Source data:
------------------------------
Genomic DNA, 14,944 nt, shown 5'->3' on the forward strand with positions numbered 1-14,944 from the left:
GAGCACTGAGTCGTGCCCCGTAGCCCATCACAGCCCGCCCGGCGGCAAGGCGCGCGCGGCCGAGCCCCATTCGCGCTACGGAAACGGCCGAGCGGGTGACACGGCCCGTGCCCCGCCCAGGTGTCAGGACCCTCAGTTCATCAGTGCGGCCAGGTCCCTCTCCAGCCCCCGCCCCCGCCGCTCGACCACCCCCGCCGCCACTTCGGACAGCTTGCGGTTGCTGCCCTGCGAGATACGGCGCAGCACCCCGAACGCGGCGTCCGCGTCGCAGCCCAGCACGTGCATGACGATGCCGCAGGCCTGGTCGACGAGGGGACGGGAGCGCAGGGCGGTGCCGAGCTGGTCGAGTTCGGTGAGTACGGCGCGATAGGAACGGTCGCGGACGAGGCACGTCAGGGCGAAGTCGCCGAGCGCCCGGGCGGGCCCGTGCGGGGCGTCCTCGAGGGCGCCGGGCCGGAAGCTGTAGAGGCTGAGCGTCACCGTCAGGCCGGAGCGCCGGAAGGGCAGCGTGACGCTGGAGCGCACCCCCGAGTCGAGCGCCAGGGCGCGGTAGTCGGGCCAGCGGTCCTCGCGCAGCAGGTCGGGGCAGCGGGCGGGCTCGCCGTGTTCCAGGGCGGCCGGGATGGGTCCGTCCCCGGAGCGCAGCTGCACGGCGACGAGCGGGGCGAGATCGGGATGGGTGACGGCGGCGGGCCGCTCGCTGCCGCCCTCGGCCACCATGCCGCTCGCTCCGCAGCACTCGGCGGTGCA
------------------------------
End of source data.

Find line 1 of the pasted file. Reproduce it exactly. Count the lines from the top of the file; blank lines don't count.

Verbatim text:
Genomic DNA, 14,944 nt, shown 5'->3' on the forward strand with positions numbered 1-14,944 from the left: